Burke calls a cage in a standard birdcage-type form “a little passive,” while another he describes as a sea anenome—a narrow tube with tentacles dangling—is “a little passive-aggressive.” Each effects the wearer’s movement and interaction with the audience. Some of the four cage-wearers are dancers, “interpreting the cages through their movement.” Another cage takes a globe-like form, while Burke describes the fourth as a “corset” that moves inwards, creating a “constricting” form, intruding on the performer’s space rather than the public’s.
Burke came to the idea after several years of living with his partner’s young children, who are on the autism spectrum, which changed his ideas of personal space and physical distance.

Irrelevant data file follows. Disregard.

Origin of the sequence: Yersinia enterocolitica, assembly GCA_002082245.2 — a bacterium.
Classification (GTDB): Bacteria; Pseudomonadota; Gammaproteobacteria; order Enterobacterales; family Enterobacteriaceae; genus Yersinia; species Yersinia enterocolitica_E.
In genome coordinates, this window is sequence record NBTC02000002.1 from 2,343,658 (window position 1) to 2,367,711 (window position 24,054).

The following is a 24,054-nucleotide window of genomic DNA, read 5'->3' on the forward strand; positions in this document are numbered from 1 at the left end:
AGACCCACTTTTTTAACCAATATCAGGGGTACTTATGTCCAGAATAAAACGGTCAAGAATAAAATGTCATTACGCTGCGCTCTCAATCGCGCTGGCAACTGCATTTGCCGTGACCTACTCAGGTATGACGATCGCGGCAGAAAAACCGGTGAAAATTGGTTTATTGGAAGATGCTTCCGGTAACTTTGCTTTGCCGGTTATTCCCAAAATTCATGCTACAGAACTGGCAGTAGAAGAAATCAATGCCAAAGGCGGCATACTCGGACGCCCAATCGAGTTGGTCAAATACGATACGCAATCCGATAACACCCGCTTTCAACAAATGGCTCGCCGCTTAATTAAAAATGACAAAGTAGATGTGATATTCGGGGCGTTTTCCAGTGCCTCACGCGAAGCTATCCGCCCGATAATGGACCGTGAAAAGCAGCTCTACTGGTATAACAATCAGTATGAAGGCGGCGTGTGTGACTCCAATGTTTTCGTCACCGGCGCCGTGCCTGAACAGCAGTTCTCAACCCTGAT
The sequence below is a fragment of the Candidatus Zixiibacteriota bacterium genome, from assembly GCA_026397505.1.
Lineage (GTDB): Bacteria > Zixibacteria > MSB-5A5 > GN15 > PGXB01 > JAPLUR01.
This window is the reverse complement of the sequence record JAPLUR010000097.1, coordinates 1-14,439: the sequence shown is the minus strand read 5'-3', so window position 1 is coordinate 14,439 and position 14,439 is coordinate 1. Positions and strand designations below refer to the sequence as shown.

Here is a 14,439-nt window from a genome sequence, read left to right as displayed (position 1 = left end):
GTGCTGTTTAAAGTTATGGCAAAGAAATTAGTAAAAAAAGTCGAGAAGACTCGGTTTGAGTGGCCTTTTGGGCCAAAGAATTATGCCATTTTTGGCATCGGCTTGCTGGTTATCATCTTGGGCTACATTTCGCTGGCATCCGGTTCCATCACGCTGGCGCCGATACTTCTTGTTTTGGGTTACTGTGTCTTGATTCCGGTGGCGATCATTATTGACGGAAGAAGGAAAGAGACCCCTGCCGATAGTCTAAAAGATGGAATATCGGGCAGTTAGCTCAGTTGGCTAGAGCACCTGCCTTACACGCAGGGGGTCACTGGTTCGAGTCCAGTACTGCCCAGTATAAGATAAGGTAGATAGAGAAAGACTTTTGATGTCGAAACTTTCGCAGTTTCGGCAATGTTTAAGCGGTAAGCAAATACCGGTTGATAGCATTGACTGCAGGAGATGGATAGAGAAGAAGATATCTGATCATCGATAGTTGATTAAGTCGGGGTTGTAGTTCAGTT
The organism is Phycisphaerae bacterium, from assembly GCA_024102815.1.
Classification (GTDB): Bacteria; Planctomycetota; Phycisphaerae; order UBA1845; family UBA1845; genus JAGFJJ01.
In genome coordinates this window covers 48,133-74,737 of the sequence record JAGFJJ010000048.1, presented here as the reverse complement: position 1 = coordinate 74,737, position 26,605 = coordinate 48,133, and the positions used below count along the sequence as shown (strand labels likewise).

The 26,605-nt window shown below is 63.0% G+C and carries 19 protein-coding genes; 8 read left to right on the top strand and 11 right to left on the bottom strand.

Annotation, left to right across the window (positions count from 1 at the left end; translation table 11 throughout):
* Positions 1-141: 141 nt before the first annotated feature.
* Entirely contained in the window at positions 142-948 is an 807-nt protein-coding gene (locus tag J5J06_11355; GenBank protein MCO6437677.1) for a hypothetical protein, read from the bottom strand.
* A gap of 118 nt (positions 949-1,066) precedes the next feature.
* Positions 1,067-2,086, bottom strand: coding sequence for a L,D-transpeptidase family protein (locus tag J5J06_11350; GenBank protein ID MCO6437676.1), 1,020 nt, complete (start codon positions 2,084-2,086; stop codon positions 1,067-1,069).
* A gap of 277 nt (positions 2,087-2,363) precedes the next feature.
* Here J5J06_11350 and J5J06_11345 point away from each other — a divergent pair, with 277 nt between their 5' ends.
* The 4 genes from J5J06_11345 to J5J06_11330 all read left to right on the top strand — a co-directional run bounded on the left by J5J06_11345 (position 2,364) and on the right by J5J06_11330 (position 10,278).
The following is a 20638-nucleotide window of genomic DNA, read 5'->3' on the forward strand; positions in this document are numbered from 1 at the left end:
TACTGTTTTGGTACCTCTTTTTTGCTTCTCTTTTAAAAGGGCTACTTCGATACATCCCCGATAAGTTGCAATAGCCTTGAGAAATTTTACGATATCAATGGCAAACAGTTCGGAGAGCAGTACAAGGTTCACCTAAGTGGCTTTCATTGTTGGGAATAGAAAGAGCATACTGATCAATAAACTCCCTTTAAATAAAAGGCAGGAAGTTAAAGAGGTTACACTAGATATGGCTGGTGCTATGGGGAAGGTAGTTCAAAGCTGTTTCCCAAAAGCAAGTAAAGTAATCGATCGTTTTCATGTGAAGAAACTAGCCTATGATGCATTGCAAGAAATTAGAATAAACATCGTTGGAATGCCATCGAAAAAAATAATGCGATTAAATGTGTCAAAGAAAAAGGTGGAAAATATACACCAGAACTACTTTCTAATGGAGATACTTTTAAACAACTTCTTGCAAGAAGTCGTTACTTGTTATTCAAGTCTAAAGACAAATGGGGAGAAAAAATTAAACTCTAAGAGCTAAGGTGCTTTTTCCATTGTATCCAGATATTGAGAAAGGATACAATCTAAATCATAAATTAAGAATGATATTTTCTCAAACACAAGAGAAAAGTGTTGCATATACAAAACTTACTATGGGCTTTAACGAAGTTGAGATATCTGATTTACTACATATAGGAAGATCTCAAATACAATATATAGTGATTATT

“They need more personal space, but also, there’s a sense of safety to being enclosed...quite often, we interpret being enclosed as if we’re being caged,” Burke explains. “We all need personal space in different ways—sometimes we need much, sometimes we need the comfort of a protected area.”
Burke clarifies, “This isn’t a disability-awareness piece—that’s a jumping-off point for the idea, it speaks to this, but it doesn’t just speak to this.” This is Burke’s first Nocturne piece, and he’s excited to interact with the public in it. “I love the whole idea of using public space and changing the way that people use that public space that we’re in in the city.”
Nocturne piece 103, moving around the city